Ken Ellis Luthier
© Whippoorwill Acoustics LLC, 2015-2018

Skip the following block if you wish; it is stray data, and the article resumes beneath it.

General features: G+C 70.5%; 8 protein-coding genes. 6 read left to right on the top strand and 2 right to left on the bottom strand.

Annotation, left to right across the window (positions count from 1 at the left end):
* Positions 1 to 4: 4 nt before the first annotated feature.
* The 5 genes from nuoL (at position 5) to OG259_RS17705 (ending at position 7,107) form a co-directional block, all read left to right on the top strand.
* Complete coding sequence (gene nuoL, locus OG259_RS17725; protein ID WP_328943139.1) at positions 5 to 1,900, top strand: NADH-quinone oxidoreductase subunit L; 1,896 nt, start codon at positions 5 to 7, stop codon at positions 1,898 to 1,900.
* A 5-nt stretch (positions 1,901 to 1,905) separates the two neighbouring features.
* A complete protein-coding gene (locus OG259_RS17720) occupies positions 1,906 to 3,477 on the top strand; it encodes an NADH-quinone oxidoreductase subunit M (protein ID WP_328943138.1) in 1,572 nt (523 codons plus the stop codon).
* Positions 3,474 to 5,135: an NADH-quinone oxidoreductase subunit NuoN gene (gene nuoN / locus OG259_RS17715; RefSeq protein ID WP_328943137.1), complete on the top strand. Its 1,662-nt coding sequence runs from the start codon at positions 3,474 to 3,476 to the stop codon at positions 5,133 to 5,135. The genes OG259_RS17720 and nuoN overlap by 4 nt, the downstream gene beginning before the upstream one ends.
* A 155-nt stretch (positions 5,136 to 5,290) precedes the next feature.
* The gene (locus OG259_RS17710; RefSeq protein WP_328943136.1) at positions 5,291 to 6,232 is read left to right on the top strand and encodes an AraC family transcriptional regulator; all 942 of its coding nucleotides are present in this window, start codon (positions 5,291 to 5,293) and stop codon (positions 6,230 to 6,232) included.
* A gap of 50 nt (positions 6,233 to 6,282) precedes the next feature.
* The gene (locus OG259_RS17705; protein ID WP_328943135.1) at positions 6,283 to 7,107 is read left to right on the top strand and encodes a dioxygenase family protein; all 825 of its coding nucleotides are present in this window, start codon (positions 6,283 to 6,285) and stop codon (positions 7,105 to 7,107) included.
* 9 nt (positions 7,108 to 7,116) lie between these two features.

Choosing a Pickup for Your Autoharp Ken Ellis In this article we'll compare the two types of pickups and look at how the placement of a pickup on an autoharp affects the sound you get. Choosing a Pickup There are two types of pickups,  magnetic and piezo-electric. The magnetic pickup consists of a wire coil and a magnet. When a steel string moves through the magnetic field of the magnet, it causes the field to change.  This changing field generates a current in the wire coil, a phenomenon known as Faraday's Law. When the steel string is oscillating, the current in the wire oscillates at the same frequency as the string, and can be amplified and sent to a speaker. The advantages of using a magnetic pickup are: 1) When properly installed, they can eliminate many of those annoying string harmonics in the bass octaves. I'll explain how this works below. 2) You can plug in a tuner and tune in even the noisiest environments, since it is insensitive to vibrations of the box (thanks to Oscar Harris for this tip). The disadvantages of a magnetic pickup are: 1) Because the pickup is insensitive to box vibrations, it does not reproduce the acoustic sound of the autoharp. So you lose much of the characteristic autoharp sound. 2) Magnetic pickups are real good at picking up a 60Hz hum from nearby flourescent lights and are susceptible to interference from other sources of electromagnetic radiation. The piezo-electric pickup is made from a crystal that generates an electrical signal when it is mechanically disturbed. Usually attached to the top or back of an instrument, it produces a signal proportional to the vibrations of the attached surface. Thus it is ideal for capturing the vibrations of the autoharp box. Note that neither piezo nor magnetic pickups measure the vibrations of the plug of air in the sound hole. However, some top or back vibrations will correlate with the air plug vibrations, since the back and/or top drive them. The advantages of piezo-electric pickups are: 1) When properly installed, they can accurately reproduce the acoustical sound of an autoharp. 2) They are insensitive to electromagnetic interference and the 60 Hz hum. The disadvantages are: 1) Finding the right place to install the pickups can be difficult. Poor placement will give poor sound reproduction. However, I have solved this problem. 2) Piezos require a high-impedence amplifier input in order for the full sound to come through. If your amplifier doesn't have a high impedance input, you will need a preamplifier that can cost several hundred dollars. Piezo-electric pickups are known for introducing a type of distortion called “quack”. Tech support at K & K Sound, a manufacturer of high quality piezo pickups, assures me that only under-the-saddle guitar pickups will “quack”, not those which would be used on autoharps. Which type of pickup is best for you? Well, it all depends on your priorities. Magnetic Pickups A magnetic pickup primarily captures the vibrations of the autoharp string, not the vibrations of the autoharp box. A little of the box vibrations can be captured, however, as follows. Newton's Third Law tells us that for every action there is an equal and opposite reaction. Applied to autoharp strings, this means that if the strings make the box vibrate, the box vibrations will also make the strings vibrate. So some of the sound from the box will  feedback into the strings, allowing it to be picked up by the pickup. However, this is only a small fraction of the total sound, so with magnetic pickups you mostly just hear the strings and not so much of the characteristic autoharp sound. One of the things that strings do when plucked is generate harmonics. These harmonics can ring out even when a string is damped by the felt, causing dissonance. As I said before, if a magnetic pickup is carefully placed, it can minimize if not eliminate these undesirable harmonics. Allow me to explain. When a string vibrates, it vibrates at many frequencies simultaneously. The lowest of these frequencies is the “fundamental” and is the frequency of the note to which the string is tuned. The higher frequencies are “harmonics”, or “partials”. For an ideal string, the string length is equal to one-half of a wavelength of the fundamental string frequency. The string length is equal to an integer number of half-wavelengths of the harmonic string frequencies. At half-wavelength intervals from the end of the string, the harmonics have what we call a “node”. This is a point on the string that does not vibrate at all at the harmonic frequency. Figure 1 shows the nominal node locations for the first three harmonics on an autoharp. You can easily hear one of these harmonics by lightly touching a string at a node with one finger and plucking with another finger. By touching the string at a node, you are damping out the fundamental and all harmonics except those which have a node at that point. You get a clear, bell-like tone, not as loud as the fundamental would be, but loud enough to easily hear it. The first problem with harmonics is this: if a felt lands on a string node, it will not damp out the harmonics associated with that node. So you hear a wrong note, perhaps an octave or an octave and a fifth above the fundamental of that string, but a  note outside of the desired chord. The second problem with harmonics is this: no matter how carefully you design an autoharp, you can't avoid landing a felt on all of them. Figure 1. Approximate string node locations for the first (green), second (blue), and third (red) harmonics. Most chord bar assemblies are positioned so that the first harmonic nodes of the bass strings are above the chord bars, avoiding them. The second and third harmonic nodes, however, will fall under the chord bars, as will the treble string nodes. Fortunately, the second and third harmonics are not as loud as the first harmonics. But the second harmonics can still be problematic. Now here's the neat thing about a magnetic pickup: if it is placed under a node, it will get no signal from the associated harmonic, because the string is not vibrating at that harmonic's frequency at the node! On the other hand, if the pickup is placed halfway between two string nodes, it will accentuate the associated harmonic. So you want to be careful. You might well ask, “Ken, that all sounds very hypothetical to me, but does it really work in practice?” A good question. To the Acoustics Lab! So I just happened to be installing a pickup while writing this article, and had a chance to test this hypothesis. With the pickup under the second harmonic nodes of the bass strings, I plucked a string while lightly touching the node over the pickup. First results were confusing; the harmonic still sounded through the amplifier. However, I soon realized that I was not amplifying the harmonic of the plucked string, but was hearing sympathetic vibrations from other strings that were stimulated by the harmonic. By damping all the strings but the one being plucked, the harmonic no longer came through the amplifier, as expected. Check this out: the strings that ring in sympathy with a harmonic are strings that will be damped if the harmonic is outside of the desired chord. If these strings are not damped, then the harmonic tone is one of the chord notes and you won't care that it rings. Either way, it's not a problem. Piezo-electric Pickups The trick with piezos is finding the right place to put them. With a large instrument like a guitar, you have easy access to the inside and so can play the instrument with the pickups taped in different locations and then glue them inside when the best spot(s) are found. Also, lots of people have installed piezos on guitars, so they can tell you where to start looking for that “sweet spot”. With an autoharp there just isn't enough room to reach inside the box. So piezos generally appear on the outside of an autoharp, along with wires and a jack. Not a pretty sight, and something might get snagged on something. There is a nice alternative. Rather than guessing and getting lucky, it is possible to get an amplified sound that sounds just like the acoustical sound using a systematic process that maps out the vibrational modes of the back of an autoharp. By placing one sensor of a twin piezo pickup so that it measures mostly low frequency modes and the other sensor so that it measures mostly high frequency modes, you can combine the signal from the two sensors in varying amounts to dial in a specific sound that you want, including the live acoustic sound. Tests show that when only one sensor is used, the amplified sound is very mellow with a lot of bass, similar to what you hear from the neck pickup of an electric guitar.  When only the other sensor was used, the sound is very bright and trebly, similar to what you hear from the bridge pickup of an electric guitar. This suggests the possibility of wiring autoharp piezo pickups like that of an electric guitar in order to obtain a similar variety of sounds. Other than the fact that this process does indeed do an excellent job of capturing the acoustic sound, there is something very interesting about it. Neither sensor by itself produced a sound that you would think came from an autoharp. It was only when I combined the two signals in equal amounts that the characteristic autoharp sound came out!